By JACK WEATHERLY
Who in his right mind would start a restaurant during a major economic downturn brought on by a pandemic?
Paul Adair, that’s who.
He had no control over it.
“The train was already rolling,” Adair said as he sat at one of the tables in Dumbo’s on Duling in the Fondren District of Jackson on Wednesday, the eve of the opening.
A lease had been signed and construction, however slow during the pandemic, got underway.
The restaurant, on Duling Avenue at State Street in the former CAET location, was supposed to open in April, he said.
Then the coronavirus nearly shut down the nation’s economy.
So there were two major hurdles. The slowdown, and then dealing with the reality of the plague – social distancing, limitations on seating and of course the masks and sanitizing steps.
It’s hard enough for an established restaurant to deal with the restrictions brought on by the virus.
First impressions can be lasting.
But for a newbie, “the first impression of the restaurant is a hostess with a mask on,” he said.
It’s not that Adair, 38, is a newbie.
He’s got a full decade under his chef’s apron. That was after he enrolled at Ole Miss in engineering only to find that he was not cut out for academia.
His father, Dr. Tom Adair, professor of physiology at the University of Mississippi Medical Center, said that he was not going to send his son to college just to drink beer and have a good time, Adair said.
But it was not all wasted time. Adair worked at a couple of Oxford restaurants.
Next came five years in the Army, where he reached the rank of sergeant and participated in two deployments during the Iraq war, where he experienced the reality that someone was trying to kill him.
After mustering out, he attended the prestigious Culinary Institute of America at Hyde Park, New York.
Then a 10-month tour at 11 Madison Park in New York City before returning to Mississippi and Table 100 in Flowood.
Next he collaborated with Bowen Eason as the first chef and partner at The Gathering in the Town of Livingston in Madison County for five years.
He felt he was ready to make the next move in his career.
It took a year to put together a voluminous private placement plan for investors.
Then came the 150-days-out plan, where particular things had to be checked off each day.
He enlisted Mary Sanders Ferriss, designer of many hip, new restaurants in the Jackson area and elsewhere, and Scott Allen of A Plus Creative Signs, which creates hip, new signs.
Adair made sure that some of his interests were incorporated into the design. The running green borders along the edges of the tables include chess pieces, reflecting that he was a two-time junior state champion in the game.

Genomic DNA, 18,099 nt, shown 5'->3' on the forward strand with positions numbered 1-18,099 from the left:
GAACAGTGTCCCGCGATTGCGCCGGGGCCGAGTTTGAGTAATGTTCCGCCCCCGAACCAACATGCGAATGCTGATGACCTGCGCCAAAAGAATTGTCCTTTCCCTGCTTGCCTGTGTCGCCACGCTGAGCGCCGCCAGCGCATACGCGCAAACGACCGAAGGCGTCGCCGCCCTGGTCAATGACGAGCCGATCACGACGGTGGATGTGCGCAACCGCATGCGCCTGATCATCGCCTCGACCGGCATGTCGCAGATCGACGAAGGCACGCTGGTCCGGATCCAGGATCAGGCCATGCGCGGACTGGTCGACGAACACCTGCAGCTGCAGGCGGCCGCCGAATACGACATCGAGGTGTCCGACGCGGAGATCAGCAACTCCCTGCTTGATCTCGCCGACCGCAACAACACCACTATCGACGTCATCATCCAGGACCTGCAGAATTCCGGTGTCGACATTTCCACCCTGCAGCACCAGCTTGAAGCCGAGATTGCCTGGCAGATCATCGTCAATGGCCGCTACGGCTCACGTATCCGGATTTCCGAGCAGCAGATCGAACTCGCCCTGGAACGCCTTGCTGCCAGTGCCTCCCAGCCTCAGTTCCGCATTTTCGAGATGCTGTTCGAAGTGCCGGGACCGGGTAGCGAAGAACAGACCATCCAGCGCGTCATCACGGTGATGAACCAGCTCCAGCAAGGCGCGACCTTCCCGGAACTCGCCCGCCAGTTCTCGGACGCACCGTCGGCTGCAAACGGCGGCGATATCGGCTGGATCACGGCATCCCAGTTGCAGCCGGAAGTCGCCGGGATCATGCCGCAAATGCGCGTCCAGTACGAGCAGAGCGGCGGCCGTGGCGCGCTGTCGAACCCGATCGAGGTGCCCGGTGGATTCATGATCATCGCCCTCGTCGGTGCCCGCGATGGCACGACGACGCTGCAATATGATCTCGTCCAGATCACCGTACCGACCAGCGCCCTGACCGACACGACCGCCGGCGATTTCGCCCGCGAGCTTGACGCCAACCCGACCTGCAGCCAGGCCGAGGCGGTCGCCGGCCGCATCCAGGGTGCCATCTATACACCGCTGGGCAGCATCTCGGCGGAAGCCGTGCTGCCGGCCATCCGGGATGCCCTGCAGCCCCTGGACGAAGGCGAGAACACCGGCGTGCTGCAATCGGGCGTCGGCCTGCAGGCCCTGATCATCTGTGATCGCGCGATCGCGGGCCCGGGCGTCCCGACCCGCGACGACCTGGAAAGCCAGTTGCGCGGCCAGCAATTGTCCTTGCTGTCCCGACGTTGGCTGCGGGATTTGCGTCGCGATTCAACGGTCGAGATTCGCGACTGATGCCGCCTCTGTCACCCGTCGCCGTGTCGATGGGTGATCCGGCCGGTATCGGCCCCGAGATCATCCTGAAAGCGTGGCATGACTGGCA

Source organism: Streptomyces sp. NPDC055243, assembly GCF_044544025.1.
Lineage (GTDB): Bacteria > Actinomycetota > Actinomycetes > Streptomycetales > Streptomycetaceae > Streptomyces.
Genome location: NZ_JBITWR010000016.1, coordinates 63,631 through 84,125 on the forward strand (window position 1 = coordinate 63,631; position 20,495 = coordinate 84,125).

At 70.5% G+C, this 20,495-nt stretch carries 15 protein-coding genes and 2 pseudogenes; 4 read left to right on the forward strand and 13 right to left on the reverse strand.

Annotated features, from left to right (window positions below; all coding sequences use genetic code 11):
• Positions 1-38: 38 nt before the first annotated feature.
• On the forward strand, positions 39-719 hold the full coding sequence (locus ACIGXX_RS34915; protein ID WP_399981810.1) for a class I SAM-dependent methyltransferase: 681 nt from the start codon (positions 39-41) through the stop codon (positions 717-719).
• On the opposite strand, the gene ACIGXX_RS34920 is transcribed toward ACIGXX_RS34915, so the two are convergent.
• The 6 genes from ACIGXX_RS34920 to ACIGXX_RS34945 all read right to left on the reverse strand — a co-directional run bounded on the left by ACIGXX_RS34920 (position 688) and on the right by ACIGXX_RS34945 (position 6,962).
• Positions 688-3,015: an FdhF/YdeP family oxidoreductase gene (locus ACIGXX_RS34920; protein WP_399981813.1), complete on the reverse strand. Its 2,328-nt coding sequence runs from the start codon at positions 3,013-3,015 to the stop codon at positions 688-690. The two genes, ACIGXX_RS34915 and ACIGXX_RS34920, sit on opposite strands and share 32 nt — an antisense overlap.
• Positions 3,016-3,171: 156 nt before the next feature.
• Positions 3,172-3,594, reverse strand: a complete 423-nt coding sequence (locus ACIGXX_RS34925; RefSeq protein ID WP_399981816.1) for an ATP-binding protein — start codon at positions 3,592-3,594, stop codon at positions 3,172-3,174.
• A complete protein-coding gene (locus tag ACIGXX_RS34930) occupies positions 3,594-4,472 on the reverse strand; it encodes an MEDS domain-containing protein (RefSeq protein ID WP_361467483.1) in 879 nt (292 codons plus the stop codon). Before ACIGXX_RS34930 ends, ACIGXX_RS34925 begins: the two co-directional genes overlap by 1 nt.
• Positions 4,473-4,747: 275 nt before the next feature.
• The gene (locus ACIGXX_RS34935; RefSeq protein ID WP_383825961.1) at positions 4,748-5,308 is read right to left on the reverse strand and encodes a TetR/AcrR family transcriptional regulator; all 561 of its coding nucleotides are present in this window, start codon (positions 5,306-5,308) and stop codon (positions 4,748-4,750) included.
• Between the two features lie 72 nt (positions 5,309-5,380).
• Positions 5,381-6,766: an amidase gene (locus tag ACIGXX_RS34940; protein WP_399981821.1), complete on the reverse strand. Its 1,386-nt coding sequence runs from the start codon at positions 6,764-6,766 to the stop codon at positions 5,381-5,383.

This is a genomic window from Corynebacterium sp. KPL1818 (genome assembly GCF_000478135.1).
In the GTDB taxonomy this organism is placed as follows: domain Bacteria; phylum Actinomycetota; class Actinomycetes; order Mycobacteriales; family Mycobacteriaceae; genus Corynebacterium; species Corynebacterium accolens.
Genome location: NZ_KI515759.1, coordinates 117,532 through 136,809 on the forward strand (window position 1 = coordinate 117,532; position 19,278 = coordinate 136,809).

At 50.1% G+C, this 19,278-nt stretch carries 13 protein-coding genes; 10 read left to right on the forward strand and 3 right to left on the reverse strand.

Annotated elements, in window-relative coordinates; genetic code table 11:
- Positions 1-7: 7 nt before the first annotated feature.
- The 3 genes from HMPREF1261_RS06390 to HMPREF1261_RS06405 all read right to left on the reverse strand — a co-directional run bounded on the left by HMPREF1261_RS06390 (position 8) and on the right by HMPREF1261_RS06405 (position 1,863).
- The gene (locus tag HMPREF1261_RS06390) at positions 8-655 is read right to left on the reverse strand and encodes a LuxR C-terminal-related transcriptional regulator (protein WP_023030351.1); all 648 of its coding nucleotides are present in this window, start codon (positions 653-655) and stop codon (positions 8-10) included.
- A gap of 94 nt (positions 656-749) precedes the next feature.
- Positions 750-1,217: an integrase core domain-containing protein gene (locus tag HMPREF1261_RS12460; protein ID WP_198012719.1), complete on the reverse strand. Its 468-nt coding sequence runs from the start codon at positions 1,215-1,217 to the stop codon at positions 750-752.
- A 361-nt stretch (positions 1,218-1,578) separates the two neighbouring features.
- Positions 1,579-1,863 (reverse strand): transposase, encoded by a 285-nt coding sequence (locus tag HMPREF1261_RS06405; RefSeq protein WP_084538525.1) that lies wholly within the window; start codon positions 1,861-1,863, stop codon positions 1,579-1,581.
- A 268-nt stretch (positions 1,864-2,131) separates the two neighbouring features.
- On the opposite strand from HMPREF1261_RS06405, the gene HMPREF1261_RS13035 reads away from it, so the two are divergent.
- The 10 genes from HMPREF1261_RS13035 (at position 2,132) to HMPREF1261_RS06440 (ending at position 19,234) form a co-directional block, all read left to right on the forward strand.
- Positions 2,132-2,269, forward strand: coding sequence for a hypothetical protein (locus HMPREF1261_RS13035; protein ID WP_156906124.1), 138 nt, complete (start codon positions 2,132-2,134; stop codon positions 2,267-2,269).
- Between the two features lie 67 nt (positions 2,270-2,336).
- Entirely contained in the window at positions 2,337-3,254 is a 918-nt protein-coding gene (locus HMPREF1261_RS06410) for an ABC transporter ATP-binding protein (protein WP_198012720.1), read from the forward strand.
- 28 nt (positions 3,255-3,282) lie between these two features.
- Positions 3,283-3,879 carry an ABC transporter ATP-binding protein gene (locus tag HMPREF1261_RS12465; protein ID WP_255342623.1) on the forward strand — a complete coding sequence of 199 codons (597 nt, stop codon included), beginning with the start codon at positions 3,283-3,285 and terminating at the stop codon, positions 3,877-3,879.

So far, so good.
Perhaps his experience in the Army – with its “hurry up and wait” philosophy – had helped to prepare him for what came next: the pandemic.
Putting together a serious menu does take time, so maybe the dark cloud of delay had a silver lining.
You might not know it from the name of the restaurant, but fried chicken is its signature dish.
Why not in a city in the Deep South?
But why not do it a bit different?
Fried chicken at Dumbo’s comes in three flavors – Southern (of course), Honey Butter and Nashville (spicy).
Obviously this ain’t how your mother or grandmother cooked it.
It’s how a noted California chef, Thomas Keller, prepared it, Adair says.
What sets it apart, for example, is that it is soaked in a brine bath to add flavor and ensure moistness before it is put in the skillet.
There are sides that sound familiar, including collard greens, macaroni and cheese and butter beans.
And to drink with the fried chicken?
Champagne, he unhesitatingly offers.
Mais oui, Bubba.
Pre-dinner libations include an array of mixed drinks, both house and classic.
They might challenge the champagne. After all, what goes better with a hen than a rooster, which the name “cocktail” seems to suggest?
One of the house creations, Dumbo’s G&T, has a calling card with that name.
And that name?
It could be taken as a commentary on the dicey time to open a business.
But it seems that Adair’s ears grew fast when he was a kid, before the rest of him could catch up.
And it caught on. The name of the restaurant is a belated reply to those taunts.
Paul is quick to say that he is not doing this alone.
There are about 30 on the staff, including general manager Jessica Quinn, who comes from the Gold Coast at the Cultivation Food Hall in the District at Eastover, where she was bar manager, and executive chef Rashanna Newsome, most recently executive chef at Aplos in the District at Eastover. Newsome graduated from the Washburne Culinary Institute in Chicago.
Betsy Adair, Paul’s wife, is part owner and in charge of pastries, and she is mother to their three children.
Well, how did the first night go?
About 70 customers showed up and “it went really well,” Quinn said on Friday.
Oh, and the exterior sign went up on opening day.
BEFORE YOU GO…
… we’d like to ask for your support. More people are reading the Mississippi Business Journal than ever before, but advertising revenues for all conventional media are falling fast. Unlike many, we do not use a pay wall, because we want to continue providing Mississippi’s most comprehensive business news each and every day. But that takes time, money and hard work. We do it because it is important to us … and equally important to you, if you value the flow of trustworthy news and information which have always kept America strong and free for more than 200 years.
If those who read our content will help fund it, we can continue to bring you the very best in news and information. Please consider joining us as a valued member, or if you prefer, make a one-time contribution.Click for more info